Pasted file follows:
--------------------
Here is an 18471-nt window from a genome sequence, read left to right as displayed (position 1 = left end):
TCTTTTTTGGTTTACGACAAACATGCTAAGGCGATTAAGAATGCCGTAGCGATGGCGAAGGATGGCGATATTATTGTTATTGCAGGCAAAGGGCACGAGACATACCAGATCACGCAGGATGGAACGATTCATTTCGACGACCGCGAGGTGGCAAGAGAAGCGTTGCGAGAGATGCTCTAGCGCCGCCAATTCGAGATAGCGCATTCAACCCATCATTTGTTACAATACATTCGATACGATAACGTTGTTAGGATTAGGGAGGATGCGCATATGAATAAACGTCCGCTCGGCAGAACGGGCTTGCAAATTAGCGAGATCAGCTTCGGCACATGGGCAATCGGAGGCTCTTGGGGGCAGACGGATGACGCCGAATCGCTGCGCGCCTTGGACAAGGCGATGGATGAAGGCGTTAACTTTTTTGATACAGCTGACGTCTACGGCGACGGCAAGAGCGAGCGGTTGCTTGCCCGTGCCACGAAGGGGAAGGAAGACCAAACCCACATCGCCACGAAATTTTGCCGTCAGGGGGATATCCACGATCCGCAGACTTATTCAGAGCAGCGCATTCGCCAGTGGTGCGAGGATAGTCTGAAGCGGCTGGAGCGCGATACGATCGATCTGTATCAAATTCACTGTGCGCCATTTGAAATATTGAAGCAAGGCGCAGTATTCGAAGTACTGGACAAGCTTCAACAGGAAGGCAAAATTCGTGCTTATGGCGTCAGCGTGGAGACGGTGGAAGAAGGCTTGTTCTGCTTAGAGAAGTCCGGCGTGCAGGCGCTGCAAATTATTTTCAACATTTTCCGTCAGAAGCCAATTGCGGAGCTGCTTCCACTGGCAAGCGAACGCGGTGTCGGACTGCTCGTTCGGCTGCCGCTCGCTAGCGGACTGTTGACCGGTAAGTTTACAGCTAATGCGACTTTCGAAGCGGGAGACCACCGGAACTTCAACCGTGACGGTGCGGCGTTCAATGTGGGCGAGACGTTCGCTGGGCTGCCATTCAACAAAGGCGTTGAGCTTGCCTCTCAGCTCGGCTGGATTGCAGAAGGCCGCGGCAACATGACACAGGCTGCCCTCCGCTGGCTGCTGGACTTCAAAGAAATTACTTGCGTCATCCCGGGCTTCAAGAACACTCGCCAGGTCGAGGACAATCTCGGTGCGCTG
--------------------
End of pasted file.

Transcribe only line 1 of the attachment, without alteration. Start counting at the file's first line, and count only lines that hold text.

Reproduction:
Here is an 18471-nt window from a genome sequence, read left to right as displayed (position 1 = left end):